Or you could go to the pub, and only order things which appear in the A to Z (Guinness Square SE1; Ham Cl TW10, Sandwich St WC1; Chip St SW4; Wine Cl E1; Pudding Lane EC3...)
If it's a Wetherspoons you can even enjoy their free wi-fi as you do so. And hope it's working faster than the wi-fi on Nationalexpresseastcoast trains, or else you'll be back to making lists.
16 March 2009
Today's Independent states that Justice Williams, the man behind this piece of lunacy, based it on a supposedly similar 1976 ruling by Lord Denning about seatbelts.
But it's not the same at all. Cars come pre-fitted with seatbelts by the manufacturer (or lack them entirely). Helmets do not come prefitted on bicycles. They are optional safety equipment that you have to go out and buy, like shinpads or suits of armour or stab-jackets. You can just about argue that somebody not using seatbelts that are already there is being negligent. But how do you argue that it is 'negligent' to not go out and buy a helmet before somebody mows you down?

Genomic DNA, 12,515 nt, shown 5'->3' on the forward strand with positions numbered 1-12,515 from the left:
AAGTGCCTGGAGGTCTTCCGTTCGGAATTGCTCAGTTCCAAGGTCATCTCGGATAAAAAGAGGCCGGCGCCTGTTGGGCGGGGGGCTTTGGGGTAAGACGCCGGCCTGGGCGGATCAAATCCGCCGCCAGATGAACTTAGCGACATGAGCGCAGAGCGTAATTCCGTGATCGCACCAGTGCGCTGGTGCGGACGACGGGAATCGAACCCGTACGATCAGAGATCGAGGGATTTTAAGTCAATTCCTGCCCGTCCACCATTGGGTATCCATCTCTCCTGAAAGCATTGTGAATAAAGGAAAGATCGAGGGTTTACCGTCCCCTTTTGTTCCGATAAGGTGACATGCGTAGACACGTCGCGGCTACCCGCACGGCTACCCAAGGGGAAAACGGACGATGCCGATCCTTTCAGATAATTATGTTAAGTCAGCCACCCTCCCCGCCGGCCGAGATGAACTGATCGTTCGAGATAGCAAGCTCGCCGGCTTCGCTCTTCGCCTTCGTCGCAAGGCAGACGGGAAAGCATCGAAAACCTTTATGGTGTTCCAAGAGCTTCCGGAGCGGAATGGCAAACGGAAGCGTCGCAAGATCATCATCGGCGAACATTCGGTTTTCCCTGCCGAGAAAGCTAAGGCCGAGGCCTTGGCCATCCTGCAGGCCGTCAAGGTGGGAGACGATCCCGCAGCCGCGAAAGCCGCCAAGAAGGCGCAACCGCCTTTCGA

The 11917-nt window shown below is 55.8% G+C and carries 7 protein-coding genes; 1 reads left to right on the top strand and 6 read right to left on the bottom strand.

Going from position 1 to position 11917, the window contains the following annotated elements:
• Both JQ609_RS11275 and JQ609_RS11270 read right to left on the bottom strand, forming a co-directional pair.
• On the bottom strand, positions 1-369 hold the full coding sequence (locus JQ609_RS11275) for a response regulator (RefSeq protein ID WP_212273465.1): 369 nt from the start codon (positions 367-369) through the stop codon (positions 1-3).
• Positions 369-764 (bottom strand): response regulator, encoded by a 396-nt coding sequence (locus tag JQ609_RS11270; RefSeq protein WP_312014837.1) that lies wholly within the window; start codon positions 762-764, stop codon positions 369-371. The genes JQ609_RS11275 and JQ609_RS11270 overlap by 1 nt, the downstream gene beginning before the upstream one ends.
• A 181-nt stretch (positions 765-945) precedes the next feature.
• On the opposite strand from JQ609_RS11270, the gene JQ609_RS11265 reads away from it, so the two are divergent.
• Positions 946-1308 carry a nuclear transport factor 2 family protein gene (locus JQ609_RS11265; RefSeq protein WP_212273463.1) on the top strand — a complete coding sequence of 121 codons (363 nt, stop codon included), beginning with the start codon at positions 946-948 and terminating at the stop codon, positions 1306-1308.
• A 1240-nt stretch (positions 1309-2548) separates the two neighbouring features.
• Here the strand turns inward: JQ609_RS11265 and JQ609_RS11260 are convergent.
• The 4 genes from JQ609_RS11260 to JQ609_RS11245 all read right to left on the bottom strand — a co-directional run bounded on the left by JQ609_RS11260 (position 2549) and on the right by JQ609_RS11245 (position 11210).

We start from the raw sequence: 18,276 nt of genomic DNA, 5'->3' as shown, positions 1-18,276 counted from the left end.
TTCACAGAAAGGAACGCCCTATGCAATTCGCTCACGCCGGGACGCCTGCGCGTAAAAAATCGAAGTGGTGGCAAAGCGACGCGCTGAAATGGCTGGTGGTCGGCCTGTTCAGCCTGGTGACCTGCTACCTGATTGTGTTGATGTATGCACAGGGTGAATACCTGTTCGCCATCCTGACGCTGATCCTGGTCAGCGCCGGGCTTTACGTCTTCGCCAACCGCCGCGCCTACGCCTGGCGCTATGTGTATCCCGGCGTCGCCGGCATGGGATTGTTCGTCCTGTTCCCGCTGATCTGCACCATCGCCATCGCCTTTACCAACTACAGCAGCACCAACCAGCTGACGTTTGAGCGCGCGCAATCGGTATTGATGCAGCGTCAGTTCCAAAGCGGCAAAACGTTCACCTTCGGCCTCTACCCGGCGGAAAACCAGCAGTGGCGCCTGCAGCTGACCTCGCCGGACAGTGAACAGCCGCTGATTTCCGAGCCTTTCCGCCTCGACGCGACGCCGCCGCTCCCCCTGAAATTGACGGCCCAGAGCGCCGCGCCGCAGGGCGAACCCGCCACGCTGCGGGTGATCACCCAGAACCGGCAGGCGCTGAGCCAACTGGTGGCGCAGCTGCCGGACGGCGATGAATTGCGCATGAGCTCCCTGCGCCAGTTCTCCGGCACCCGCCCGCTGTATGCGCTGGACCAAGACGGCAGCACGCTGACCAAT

It's yet another of those false parallels made by people who have no idea about cycling. ('Cars are licensed, therefore bikes should be'; 'I pay road tax, therefore bikes should' etc.)
I banged on about this at length in a post a couple of weeks ago. No, Justice Williams, you're wrong. Would you suggest that the innocent who is stabbed in the street is partially at fault for not having gone out, bought, and put on a stab-jacket beforehand?
Interesting bike-parking sign here at London Fields Lido, in Hackney. (We were there yesterday on a lovely warm spring Sunday, and the pool was full of families. An outdoor pool! In Britain! Full! In mid-March!)
The sign helpfully informs you that each rack is designed to hold two bicycles, and asks you 'store your bicycle appropriately'. What they think defines 'appropriately' is unclear, given that the rack is too close to the railings for you to use it properly, as the pic shows.
Maybe they should be called Scunthorpe racks: similar to Sheffield, but inconveniently positioned.
More intriguing though is the line drawing. Instead of an explanatory graphic demonstrating how to park your bike, there's a man in jogging pants walking away. Presumably in search of better racks.
15 March 2009
In the Netherlands, they have these cool roadside basketball nets called blikvanger.